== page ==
- SBML compatibility. SBML requires that all species that appear in a reaction rate must appear as reactants and/or products. If you skip this step in SimBiology and create an SBML file, then the file will not pass the strictest levels of validation.
- Stochastic solver support. If you want to use one of SimBiology's stochastic solvers, then all reactions must be mass action, and all participating species must be included in the list of reactants and/or products (since SimBiology uses this information to construct an appropriate reaction rate).

# Simbiology reaction stoichiometry: R + E ==> P + E, or the simpler R ==> P?

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tldr;

Is there any benefit or disadvantage to writing the stoichiometry reactions of catalyzed by an enzyme as R + E --> P + E? Or is it better to write this R --> P? There's a graphical difference: is there a numerical one?

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I was recently implementing a very large (>300 species) in Simbiology. I was able to create the model using lists of compartments, parameters, species, and reactions. The graphics looked like a bowl of spaghetti. I made some progress on making sense of things but noted a bunch of dashed lines and wondered how those got into the model.

It turns out that if I have a reaction rate equation comprised of reactant, product, and enzyme (R, P, and E, respectively) with mass action rate expression (rate = kf * [R] * [E]) one way people write this is:

Stoichiometry: R + E --> P + E

As written, there's a dashed line on the model diagram between the Enzyme and the reaction. This was the case for the model I imported. In the diagram below this is case 2.

If one changes this so that we have:

Stoichiometry: R--> P

With the same rate expression, the dashed line disappears. This is shown as case 1. If you have a simple model the dashed lines might be useful. With 300 species, these dashed lines may not be what you want so much.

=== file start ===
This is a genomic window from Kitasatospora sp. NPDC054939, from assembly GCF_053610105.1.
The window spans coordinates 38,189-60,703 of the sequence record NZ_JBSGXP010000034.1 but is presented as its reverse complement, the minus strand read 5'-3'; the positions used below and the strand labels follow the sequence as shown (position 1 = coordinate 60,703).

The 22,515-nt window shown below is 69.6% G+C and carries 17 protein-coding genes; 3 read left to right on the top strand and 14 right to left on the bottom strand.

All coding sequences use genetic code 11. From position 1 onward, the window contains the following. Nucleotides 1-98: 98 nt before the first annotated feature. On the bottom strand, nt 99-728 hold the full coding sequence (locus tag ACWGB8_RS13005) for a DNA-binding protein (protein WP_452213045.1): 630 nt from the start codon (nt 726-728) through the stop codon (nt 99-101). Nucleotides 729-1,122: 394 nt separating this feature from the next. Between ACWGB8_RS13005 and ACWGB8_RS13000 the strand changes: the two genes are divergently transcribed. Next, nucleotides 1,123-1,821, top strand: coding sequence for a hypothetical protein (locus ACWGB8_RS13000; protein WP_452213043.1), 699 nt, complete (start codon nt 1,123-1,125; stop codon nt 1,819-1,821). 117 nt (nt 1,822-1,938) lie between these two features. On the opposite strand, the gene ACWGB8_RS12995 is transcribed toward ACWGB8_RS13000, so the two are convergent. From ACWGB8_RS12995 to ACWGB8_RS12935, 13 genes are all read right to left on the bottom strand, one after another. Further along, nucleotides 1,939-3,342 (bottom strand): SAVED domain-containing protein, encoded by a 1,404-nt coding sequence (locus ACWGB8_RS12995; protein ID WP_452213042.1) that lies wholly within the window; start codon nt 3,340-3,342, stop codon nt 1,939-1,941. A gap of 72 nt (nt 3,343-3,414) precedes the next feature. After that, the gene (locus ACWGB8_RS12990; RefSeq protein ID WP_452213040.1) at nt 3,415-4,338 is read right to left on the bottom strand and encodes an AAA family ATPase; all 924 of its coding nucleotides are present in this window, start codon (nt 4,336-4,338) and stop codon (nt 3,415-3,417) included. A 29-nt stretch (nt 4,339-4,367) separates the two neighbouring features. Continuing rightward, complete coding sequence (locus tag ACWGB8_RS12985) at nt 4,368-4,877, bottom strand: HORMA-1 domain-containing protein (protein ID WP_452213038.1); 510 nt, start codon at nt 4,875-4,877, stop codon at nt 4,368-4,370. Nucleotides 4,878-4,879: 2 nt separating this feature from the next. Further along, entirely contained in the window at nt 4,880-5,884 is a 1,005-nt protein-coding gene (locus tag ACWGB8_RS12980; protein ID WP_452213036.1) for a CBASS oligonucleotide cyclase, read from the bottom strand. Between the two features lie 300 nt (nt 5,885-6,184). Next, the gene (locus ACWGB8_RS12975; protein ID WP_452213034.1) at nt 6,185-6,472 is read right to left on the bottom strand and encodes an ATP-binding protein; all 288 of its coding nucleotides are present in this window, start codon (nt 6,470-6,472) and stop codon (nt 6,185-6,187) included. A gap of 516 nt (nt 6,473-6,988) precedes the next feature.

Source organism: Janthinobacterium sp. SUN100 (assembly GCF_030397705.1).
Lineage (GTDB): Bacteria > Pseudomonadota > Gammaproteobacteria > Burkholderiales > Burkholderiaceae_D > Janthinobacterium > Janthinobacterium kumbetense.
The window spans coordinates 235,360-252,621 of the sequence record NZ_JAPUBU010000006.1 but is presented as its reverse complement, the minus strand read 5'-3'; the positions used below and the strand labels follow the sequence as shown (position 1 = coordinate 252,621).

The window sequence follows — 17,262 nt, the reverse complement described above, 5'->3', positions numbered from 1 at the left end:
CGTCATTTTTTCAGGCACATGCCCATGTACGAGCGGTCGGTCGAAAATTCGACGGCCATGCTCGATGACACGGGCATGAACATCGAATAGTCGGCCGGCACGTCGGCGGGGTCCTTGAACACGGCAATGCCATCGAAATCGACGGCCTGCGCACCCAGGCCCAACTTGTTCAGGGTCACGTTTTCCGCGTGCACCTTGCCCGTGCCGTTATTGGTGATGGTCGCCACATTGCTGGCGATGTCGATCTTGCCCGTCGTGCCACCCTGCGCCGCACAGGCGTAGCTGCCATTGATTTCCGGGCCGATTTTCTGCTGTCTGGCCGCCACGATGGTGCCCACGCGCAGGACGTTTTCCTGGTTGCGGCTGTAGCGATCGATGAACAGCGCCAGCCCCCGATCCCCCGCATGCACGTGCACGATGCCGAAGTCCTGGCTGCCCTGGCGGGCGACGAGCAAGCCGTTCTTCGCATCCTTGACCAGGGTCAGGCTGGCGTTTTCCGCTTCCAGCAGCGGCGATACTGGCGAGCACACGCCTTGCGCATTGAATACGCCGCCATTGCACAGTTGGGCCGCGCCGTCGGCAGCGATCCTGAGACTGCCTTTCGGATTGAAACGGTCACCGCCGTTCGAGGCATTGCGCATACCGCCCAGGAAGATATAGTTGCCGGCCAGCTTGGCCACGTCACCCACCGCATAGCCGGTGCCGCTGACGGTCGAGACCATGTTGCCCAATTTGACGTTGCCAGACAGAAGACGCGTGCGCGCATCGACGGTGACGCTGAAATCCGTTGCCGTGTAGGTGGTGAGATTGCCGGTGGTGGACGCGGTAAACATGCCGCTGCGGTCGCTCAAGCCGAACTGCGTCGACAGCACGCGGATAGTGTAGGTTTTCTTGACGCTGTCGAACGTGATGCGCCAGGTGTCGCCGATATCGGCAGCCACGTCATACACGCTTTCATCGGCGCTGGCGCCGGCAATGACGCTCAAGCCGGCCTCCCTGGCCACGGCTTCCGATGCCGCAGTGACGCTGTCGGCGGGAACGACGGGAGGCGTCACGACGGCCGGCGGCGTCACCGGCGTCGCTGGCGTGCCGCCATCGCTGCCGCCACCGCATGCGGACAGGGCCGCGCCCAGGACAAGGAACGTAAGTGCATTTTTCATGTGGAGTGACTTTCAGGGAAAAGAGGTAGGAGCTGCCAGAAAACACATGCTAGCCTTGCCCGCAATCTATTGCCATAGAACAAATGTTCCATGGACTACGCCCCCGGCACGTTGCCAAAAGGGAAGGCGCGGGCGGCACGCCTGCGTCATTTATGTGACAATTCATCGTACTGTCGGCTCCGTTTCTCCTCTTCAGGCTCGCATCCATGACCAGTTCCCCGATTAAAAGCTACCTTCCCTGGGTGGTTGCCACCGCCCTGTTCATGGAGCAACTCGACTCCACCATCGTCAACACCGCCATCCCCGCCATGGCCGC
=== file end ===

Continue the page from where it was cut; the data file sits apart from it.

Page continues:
The issue is that adding the enzyme to both reactant and product lists then adds a bunch of zero-value differences to the rate equation for E. That is if E catalyzes a lot of reactions

dE/dt = r1 - r1 + r2 - r2 + r3 - r3 +..... + other stuff

Is there any reason that we shouldn't use the simpler R--> P stoichiometry to give a simpler diagram, and to remove useless calculations? I'm thinking that in integrating the model, there is little effect numerically of having all those (rate(i) - rate(i)) terms. Or perhaps having these terms mess up (makes less efficient) gradient calcs or sensitivity analysis?

As an aside, I would think that a mass action rate expression with E as both reactant and product might· be wrong in many cases in biology. Enzymes saturate. The case 2 stoichimetry might be thought to acknowledge this but it doesn't functionally address the issue. More properly, the reaction is probably more like case 3, below. Alternately Case 1 or Case 2, but with Michaelis-Menton kinetics rather than simple mass action. (MM is the pseudo-steady-state approximation for case 3, btw).

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### Accepted Answer

Arthur Goldsipe
on 6 Sep 2022

I don't expect this choice to make any numerical difference. For most situations, I consider it a stylistic choice (for example, a simpler diagram versus a diagram that makes dependencies explicit). However, I can think of two situations where you would explicitly want to include a catalyst species as both a reactant and a product:

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